In polite company, I tend to avoid discussing politics or religion, and whilst writing around educational matters, often requires me to comment on the former, I've managed to steer clear of the latter. Until now.
In response to the federal government announcement that it intends to consolidate the five separate human rights policies into a single Act, Christian Schools Australia (CSA) argue that they must be able to retain the right to discriminate against Gay, Lesbian, Bisexual or Transgender (GLBT) teachers, or those heterosexual teachers who live with a partner out of wedlock.
To date, the government has granted exemptions for religious schools to discriminate on the basis of religion, sexual orientation and marital status with respect to staff and students. With the government's announcement, the CSA are worried that its schools stand to lose that right.
The group's chief executive officer,Stephen O'Doherty, said exemptions relating to sexual orientation and gender identity should remain in place. "We currently have the ability to employ people who have Christian beliefs and whose lifestyles are consistent with those beliefs."
He goes on, "We are seeking exemptions to be able to employ staff who are Christian and hold certain beliefs. For instance, many Christians believe that being an active homosexual or living with a partner out of wedlock is not part of the Christian faith."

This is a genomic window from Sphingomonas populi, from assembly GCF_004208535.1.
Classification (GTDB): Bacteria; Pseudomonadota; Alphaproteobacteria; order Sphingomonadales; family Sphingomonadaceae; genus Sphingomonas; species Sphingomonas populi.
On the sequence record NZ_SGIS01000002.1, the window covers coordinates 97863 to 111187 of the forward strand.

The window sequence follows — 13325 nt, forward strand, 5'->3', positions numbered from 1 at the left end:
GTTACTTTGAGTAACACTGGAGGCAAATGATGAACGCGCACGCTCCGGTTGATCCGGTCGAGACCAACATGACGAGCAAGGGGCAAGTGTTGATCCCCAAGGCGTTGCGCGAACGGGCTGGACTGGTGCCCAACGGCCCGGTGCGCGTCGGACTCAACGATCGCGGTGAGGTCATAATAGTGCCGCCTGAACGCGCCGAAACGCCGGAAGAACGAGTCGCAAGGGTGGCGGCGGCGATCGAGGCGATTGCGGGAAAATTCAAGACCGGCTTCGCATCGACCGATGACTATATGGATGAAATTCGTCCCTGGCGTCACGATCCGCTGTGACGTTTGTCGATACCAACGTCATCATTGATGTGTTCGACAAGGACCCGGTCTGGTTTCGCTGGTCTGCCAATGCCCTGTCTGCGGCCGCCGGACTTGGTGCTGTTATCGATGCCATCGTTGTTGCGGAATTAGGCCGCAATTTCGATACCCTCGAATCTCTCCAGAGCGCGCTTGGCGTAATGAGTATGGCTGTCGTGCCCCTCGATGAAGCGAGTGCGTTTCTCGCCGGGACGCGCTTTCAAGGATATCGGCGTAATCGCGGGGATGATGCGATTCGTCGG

All this from an association that claims on its website to, "[serve]the diverse needs of a large network of member schools." (My italics.)
Presumably then, schools in the CSA do not hire women, as Timothy 2:11 states:
"I permit no woman to teach or have authority over men; she is to keep silent."
Or do they pick and choose which Christian beliefs best suit their argument?
I'm not a scholar of religion. I am not anti-Christian, or anti any belief system.
I'm in favour of people having the right to worship who, what, when or how they like. So long as that in doing so, it does not impinge on anyone else's rights or wellbeing.
In what is reportedly the first systematic review and analysis of suicidality and depressive symptoms in sexual minority youth, Dr Michael Marshal PhD from the University of Pittsburgh School of Medicine in Pennsylvania conducted an analysis of nineteen studies that included a total of 122,995 participants.
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